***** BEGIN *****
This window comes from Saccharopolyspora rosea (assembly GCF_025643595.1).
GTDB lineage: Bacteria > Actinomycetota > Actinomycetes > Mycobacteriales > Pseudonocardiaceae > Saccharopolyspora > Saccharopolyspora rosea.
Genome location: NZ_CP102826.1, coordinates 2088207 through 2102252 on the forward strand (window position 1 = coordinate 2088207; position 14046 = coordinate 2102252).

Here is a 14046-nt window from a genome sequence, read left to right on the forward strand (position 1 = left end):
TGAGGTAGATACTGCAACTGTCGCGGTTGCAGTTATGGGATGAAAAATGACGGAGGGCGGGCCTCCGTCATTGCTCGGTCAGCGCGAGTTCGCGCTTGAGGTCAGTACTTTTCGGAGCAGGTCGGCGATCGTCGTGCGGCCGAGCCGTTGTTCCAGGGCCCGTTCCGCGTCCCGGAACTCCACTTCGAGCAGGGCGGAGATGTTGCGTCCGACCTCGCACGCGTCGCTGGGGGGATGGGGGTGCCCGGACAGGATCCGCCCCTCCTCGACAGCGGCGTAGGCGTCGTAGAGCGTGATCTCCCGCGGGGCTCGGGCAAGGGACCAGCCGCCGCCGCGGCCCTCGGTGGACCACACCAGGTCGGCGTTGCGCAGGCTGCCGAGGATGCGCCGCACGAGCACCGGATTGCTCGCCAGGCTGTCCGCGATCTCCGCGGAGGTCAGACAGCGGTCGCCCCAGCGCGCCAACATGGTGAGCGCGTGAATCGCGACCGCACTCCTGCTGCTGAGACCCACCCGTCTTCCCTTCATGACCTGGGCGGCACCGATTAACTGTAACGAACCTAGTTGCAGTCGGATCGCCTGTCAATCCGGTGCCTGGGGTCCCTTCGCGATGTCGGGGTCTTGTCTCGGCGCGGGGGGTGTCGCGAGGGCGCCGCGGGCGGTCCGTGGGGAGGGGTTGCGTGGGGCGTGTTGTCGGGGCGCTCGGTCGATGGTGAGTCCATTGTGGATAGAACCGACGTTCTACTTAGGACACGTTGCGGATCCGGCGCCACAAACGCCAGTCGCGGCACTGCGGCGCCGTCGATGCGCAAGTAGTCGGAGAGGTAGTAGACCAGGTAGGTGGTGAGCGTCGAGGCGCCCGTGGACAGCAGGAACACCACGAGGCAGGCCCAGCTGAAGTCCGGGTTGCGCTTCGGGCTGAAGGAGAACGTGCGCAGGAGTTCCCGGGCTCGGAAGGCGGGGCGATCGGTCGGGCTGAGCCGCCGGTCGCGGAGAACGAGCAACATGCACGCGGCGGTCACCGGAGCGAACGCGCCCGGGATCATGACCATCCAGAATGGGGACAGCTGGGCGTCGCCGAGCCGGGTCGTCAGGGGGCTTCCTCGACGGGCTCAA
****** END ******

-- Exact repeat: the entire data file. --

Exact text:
This window comes from Saccharopolyspora rosea (assembly GCF_025643595.1).
GTDB lineage: Bacteria > Actinomycetota > Actinomycetes > Mycobacteriales > Pseudonocardiaceae > Saccharopolyspora > Saccharopolyspora rosea.
Genome location: NZ_CP102826.1, coordinates 2088207 through 2102252 on the forward strand (window position 1 = coordinate 2088207; position 14046 = coordinate 2102252).

Here is a 14046-nt window from a genome sequence, read left to right on the forward strand (position 1 = left end):
TGAGGTAGATACTGCAACTGTCGCGGTTGCAGTTATGGGATGAAAAATGACGGAGGGCGGGCCTCCGTCATTGCTCGGTCAGCGCGAGTTCGCGCTTGAGGTCAGTACTTTTCGGAGCAGGTCGGCGATCGTCGTGCGGCCGAGCCGTTGTTCCAGGGCCCGTTCCGCGTCCCGGAACTCCACTTCGAGCAGGGCGGAGATGTTGCGTCCGACCTCGCACGCGTCGCTGGGGGGATGGGGGTGCCCGGACAGGATCCGCCCCTCCTCGACAGCGGCGTAGGCGTCGTAGAGCGTGATCTCCCGCGGGGCTCGGGCAAGGGACCAGCCGCCGCCGCGGCCCTCGGTGGACCACACCAGGTCGGCGTTGCGCAGGCTGCCGAGGATGCGCCGCACGAGCACCGGATTGCTCGCCAGGCTGTCCGCGATCTCCGCGGAGGTCAGACAGCGGTCGCCCCAGCGCGCCAACATGGTGAGCGCGTGAATCGCGACCGCACTCCTGCTGCTGAGACCCACCCGTCTTCCCTTCATGACCTGGGCGGCACCGATTAACTGTAACGAACCTAGTTGCAGTCGGATCGCCTGTCAATCCGGTGCCTGGGGTCCCTTCGCGATGTCGGGGTCTTGTCTCGGCGCGGGGGGTGTCGCGAGGGCGCCGCGGGCGGTCCGTGGGGAGGGGTTGCGTGGGGCGTGTTGTCGGGGCGCTCGGTCGATGGTGAGTCCATTGTGGATAGAACCGACGTTCTACTTAGGACACGTTGCGGATCCGGCGCCACAAACGCCAGTCGCGGCACTGCGGCGCCGTCGATGCGCAAGTAGTCGGAGAGGTAGTAGACCAGGTAGGTGGTGAGCGTCGAGGCGCCCGTGGACAGCAGGAACACCACGAGGCAGGCCCAGCTGAAGTCCGGGTTGCGCTTCGGGCTGAAGGAGAACGTGCGCAGGAGTTCCCGGGCTCGGAAGGCGGGGCGATCGGTCGGGCTGAGCCGCCGGTCGCGGAGAACGAGCAACATGCACGCGGCGGTCACCGGAGCGAACGCGCCCGGGATCATGACCATCCAGAATGGGGACAGCTGGGCGTCGCCGAGCCGGGTCGTCAGGGGGCTTCCTCGACGGGCTCAA